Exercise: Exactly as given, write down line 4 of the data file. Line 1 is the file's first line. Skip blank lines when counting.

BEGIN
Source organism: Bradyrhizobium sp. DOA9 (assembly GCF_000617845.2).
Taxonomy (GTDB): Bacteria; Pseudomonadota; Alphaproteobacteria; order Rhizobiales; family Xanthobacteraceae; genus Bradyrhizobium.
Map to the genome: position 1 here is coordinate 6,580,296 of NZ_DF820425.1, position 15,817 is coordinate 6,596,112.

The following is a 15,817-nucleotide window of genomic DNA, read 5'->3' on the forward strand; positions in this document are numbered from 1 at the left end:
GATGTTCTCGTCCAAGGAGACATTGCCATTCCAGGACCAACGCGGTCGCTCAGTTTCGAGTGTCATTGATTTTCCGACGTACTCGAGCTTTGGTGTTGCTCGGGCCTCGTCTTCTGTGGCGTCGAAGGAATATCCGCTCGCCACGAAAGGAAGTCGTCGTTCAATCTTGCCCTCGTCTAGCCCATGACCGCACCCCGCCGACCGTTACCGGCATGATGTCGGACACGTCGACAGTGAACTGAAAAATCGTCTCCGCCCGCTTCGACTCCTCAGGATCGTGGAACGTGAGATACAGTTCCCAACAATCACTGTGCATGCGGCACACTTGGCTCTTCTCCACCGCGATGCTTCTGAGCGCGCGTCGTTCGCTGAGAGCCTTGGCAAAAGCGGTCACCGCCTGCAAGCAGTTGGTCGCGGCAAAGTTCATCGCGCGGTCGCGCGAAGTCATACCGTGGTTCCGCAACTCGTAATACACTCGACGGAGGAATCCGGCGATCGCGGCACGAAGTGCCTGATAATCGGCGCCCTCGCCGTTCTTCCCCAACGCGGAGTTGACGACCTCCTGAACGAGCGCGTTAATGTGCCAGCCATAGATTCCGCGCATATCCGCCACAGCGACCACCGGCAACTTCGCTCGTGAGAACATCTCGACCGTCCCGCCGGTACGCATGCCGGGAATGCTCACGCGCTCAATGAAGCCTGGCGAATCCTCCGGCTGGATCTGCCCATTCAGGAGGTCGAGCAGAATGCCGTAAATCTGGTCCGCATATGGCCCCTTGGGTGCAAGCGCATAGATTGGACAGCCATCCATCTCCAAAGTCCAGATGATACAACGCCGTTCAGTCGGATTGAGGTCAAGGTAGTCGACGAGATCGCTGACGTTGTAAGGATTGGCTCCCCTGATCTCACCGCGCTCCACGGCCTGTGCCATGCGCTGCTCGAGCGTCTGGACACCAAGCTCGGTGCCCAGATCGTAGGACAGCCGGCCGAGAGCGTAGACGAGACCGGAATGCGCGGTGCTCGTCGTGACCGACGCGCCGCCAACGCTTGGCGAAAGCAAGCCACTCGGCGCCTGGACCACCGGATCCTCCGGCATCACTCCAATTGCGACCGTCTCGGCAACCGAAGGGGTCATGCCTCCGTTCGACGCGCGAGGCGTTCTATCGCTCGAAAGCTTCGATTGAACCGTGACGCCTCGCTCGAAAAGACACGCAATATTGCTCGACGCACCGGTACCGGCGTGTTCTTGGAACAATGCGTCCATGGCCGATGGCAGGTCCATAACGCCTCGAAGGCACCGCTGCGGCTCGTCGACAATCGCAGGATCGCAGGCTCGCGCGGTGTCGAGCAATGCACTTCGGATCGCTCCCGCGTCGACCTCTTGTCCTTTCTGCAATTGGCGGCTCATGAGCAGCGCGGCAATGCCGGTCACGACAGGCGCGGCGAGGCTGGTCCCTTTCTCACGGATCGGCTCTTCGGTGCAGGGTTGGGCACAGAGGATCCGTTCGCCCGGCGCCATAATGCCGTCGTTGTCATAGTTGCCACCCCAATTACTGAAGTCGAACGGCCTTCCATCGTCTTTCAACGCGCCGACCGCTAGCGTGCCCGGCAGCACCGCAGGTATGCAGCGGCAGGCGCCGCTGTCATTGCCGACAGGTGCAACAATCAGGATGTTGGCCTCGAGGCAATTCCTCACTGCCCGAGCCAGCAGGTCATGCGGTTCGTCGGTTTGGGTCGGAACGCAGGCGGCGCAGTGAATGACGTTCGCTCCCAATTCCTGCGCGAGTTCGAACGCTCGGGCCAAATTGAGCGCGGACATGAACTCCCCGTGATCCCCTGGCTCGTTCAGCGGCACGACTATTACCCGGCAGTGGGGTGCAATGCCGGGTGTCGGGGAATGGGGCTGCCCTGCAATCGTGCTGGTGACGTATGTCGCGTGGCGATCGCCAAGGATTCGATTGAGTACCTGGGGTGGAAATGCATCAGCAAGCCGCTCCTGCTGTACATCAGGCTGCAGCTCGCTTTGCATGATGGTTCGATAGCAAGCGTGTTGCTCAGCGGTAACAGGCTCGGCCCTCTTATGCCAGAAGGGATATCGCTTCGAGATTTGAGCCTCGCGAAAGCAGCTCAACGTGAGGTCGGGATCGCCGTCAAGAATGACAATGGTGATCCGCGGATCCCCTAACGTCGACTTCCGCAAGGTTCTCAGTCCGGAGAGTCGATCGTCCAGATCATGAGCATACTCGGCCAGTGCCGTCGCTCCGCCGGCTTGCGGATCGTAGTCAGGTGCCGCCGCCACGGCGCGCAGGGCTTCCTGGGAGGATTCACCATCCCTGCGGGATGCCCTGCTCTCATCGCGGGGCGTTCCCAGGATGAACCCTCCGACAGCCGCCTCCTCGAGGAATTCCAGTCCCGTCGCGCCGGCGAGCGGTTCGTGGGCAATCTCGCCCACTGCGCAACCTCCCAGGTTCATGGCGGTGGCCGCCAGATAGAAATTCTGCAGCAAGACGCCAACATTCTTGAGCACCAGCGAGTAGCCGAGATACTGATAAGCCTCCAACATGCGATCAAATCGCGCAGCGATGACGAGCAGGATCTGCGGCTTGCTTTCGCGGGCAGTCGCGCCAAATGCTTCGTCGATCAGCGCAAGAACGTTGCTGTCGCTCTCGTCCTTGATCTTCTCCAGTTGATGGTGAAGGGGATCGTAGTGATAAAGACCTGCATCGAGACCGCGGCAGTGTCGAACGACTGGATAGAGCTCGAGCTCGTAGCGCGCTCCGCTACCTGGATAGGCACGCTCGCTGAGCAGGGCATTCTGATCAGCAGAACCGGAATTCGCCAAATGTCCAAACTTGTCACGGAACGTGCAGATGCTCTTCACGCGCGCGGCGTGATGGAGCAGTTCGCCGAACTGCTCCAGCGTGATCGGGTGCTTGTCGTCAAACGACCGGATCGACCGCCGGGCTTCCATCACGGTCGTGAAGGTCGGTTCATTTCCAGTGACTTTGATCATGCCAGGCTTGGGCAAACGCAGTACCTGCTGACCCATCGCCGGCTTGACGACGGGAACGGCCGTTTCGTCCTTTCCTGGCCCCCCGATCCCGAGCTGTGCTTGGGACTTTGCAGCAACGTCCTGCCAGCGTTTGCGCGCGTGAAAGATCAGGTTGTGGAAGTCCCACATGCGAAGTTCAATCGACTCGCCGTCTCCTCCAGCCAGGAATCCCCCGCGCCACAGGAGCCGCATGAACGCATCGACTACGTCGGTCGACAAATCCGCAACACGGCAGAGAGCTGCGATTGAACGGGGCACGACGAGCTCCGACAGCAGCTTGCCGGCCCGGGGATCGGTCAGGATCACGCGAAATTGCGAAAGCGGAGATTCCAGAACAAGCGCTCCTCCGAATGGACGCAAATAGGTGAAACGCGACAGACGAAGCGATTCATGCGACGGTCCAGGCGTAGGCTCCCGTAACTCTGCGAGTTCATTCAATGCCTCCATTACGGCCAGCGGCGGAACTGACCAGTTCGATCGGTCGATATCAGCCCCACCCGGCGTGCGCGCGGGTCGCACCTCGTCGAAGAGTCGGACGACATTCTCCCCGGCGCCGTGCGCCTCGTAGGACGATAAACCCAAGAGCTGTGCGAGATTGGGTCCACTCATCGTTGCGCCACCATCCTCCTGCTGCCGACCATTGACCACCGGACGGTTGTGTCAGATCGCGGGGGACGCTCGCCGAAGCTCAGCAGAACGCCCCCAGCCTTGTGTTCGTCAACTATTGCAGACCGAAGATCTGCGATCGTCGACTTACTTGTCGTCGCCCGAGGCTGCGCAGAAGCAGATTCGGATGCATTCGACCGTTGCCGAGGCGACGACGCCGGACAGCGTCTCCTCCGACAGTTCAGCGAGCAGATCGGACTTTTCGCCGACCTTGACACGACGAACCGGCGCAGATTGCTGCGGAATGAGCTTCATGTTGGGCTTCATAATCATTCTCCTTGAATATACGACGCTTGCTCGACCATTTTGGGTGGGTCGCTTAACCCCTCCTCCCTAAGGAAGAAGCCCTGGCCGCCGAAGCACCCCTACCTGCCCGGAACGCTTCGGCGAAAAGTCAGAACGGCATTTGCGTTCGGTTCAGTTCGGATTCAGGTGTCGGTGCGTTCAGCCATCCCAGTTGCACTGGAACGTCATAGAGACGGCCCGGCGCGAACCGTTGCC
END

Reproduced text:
The following is a 15,817-nucleotide window of genomic DNA, read 5'->3' on the forward strand; positions in this document are numbered from 1 at the left end: